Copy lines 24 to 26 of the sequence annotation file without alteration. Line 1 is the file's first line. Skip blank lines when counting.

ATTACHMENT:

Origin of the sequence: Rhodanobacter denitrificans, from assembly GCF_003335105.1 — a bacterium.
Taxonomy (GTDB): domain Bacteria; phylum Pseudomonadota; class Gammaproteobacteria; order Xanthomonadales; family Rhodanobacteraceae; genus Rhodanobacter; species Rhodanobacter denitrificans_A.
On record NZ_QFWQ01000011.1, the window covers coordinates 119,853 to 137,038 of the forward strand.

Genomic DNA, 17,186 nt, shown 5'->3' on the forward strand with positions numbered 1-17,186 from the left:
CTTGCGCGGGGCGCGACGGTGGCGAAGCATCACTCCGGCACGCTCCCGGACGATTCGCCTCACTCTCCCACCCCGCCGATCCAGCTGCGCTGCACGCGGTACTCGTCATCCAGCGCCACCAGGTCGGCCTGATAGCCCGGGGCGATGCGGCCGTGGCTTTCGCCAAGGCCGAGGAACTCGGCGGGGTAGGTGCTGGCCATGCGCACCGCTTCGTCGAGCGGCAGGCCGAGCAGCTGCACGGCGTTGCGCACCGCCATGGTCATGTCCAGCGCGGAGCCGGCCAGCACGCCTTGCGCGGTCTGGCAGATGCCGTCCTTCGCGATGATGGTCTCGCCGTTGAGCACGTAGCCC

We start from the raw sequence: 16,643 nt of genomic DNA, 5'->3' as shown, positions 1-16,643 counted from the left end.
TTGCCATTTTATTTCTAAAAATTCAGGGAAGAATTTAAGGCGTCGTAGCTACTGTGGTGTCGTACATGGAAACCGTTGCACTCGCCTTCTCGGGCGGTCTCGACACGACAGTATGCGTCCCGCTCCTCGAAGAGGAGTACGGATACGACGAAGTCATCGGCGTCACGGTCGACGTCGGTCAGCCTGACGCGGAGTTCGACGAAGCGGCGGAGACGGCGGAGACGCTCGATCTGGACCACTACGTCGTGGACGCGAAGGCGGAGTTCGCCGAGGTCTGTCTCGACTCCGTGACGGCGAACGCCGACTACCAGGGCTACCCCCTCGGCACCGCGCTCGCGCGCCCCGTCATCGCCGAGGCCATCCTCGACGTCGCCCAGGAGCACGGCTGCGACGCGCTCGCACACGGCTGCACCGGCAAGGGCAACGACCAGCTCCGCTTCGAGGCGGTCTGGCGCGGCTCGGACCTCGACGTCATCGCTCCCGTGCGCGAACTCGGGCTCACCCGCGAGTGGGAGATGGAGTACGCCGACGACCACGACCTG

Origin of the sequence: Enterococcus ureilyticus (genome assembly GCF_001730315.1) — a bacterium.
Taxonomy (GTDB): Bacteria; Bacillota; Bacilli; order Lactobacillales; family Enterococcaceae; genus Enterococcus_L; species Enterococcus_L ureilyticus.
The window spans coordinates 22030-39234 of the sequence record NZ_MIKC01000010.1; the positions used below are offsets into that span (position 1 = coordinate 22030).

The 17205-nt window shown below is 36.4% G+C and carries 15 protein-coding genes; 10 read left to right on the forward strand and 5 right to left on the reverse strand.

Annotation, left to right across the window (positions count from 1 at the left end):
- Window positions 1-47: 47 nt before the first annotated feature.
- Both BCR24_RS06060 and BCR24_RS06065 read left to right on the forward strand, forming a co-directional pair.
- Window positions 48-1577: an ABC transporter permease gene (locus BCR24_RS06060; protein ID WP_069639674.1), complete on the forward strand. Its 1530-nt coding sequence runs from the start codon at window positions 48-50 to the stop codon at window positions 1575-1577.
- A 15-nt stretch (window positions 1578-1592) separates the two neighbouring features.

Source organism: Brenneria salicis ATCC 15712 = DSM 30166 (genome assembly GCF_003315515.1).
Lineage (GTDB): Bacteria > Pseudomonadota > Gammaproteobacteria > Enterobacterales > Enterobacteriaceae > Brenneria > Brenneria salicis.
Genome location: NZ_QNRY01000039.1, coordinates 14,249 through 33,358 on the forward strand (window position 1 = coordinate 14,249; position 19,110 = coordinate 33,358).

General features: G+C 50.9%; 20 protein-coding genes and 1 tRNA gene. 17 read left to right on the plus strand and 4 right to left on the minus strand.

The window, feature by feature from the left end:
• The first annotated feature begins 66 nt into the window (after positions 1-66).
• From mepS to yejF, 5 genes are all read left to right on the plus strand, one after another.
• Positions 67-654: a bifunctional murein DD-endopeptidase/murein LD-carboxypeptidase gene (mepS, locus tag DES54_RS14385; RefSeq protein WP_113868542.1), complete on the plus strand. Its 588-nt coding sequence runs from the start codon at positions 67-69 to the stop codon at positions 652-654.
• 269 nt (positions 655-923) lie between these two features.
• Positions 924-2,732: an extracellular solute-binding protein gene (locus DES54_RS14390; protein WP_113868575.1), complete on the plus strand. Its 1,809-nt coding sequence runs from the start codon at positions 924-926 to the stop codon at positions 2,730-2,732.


• Positions 67-654: a bifunctional murein DD-endopeptidase/murein LD-carboxypeptidase gene (mepS, locus tag DES54_RS14385; RefSeq protein WP_113868542.1), complete on the plus strand. Its 588-nt coding sequence runs from the start codon at positions 67-69 to the stop codon at positions 652-654.
• 269 nt (positions 655-923) lie between these two features.
• Positions 924-2,732: an extracellular solute-binding protein gene (locus DES54_RS14390; protein WP_113868575.1), complete on the plus strand. Its 1,809-nt coding sequence runs from the start codon at positions 924-926 to the stop codon at positions 2,730-2,732.